Let’s go tramping Christchurch
Arthur’s Pass National Park straddles the Southern Alps, about two hours drive west from Christchurch on State Highway 73. It’s a wonderful, mountain-filled wild land and a great place to encounter kea – cheeky mountain parrot.
While many of the mountain hikes and tracks in the park are too rugged for most families, there are plenty of short walks around the village that are perfect, and one great hike nearby with a tiny historic hut to stay in.
Families can also take part in the summer holiday programme run from the park visitor centre, or pick up an Arthur’s Pass Kiwi Ranger booklet; it’s a fun way to explore the park and do the activities to earn your badge.
Four seasons in one day
Arthur’s Pass National Park is rugged and mountainous, with weather that can change rapidly with little warning. Be prepared for all conditions – extreme heat and wet and cold. Take hats and sunscreen, raincoats and warm layers.
Check at the Arthur’s Pass National Park Visitor Centre for up-to-date information on weather and track conditions.
Small biting things
Wasps –beech forests with honeydew can be particularly popular for wasps in summer, so take antihistamine creams and tablets and be aware of any allergies in your group.
Sand flies/namu namu – an annoying presence in Arthur’s Pass – are easily managed with insect repellent or by covering up with light long-sleeved shirts and pants in the evenings. St John’s Wort cooling gel is very soothing on bites.
Tell someone before you go
Before you go on an overnight trip, let someone know what your plans are before you go. You can do this online or by downloading a form at www.adventuresmart.org.nz.
Arthur’s Pass walking track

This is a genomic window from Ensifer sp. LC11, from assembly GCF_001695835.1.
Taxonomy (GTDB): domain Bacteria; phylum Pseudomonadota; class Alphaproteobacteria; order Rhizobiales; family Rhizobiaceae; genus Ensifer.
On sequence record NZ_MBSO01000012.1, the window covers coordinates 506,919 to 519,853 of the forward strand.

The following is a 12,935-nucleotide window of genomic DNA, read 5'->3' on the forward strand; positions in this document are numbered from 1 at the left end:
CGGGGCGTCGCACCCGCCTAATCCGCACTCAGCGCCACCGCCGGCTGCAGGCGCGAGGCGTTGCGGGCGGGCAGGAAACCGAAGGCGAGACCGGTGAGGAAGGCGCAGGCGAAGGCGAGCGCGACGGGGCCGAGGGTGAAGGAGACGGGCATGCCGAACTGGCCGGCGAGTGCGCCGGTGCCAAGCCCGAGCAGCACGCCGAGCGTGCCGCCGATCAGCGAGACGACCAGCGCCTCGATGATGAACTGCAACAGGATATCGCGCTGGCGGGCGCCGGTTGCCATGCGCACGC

This walk from the village to the top of Arthur’s Pass offers diverse alpine plants, waterfalls, wetlands and rich history, with stunning views of the mountains. The track gradient is generally gentle, with some steep steps either side of Bridal Veil Creek.
There are car parks at each end and one at the half way point so you can pick and choose which section to do.
From Punchbowl car park it’s a 20 minute walk through subalpine mountain beech forest to a small clearing with a picnic table and good views of Bridal Veil Falls, surrounding peaks and Arthur’s Pass village. Dr Seuss-like Dracophyllum trees have intense red leaves in spring/summer.
After crossing Bridal Veil Creek, the track travels through alpine shrublands and wetlands – look out for the insect-eating sundew.
At Jacks Hut – an historic roadman’s cottage – cross SH73 and follow the track through old-growth mountain beech to connect with the Dobson Nature Walk on the summit of the pass, with subalpine flower meadows.
Time: one hour 20 minutes
Grade: Walking track
Getting there: Start at the Punchbowl, Bealey Chasm (Jack’s Hut) or Temple Basin car parks to walk all or part of the track. Return the same way.
Bealey Spur Hut
When north-westerly winds bring rain to Arthur’s Pass, this track is far enough east to often still be dry. It’s a great overnight option for families as it’s a gradual climb rather than a steep mountain route, and there are no rivers to cross. The hut is small and quaint, once used by musterers in the days when the area was farmed for sheep.
The track climbs gently up the spur, starting first through mountain beech/tawhai forest: look out for red flowering mistletoe/pikirangi in summer. Higher up, the track passes through tussock grasslands and subalpine scrub, with boardwalks through tarns and amazing views of the Waimakariri River and mountains.
Time: three hours one way
Grade: easy tramping track
The track starts from the end of Cloudesley Road, off the main highway near the Bealey Hotel, 14km south of Arthur’s Pass Village. Park at the bottom of Cloudesley Road.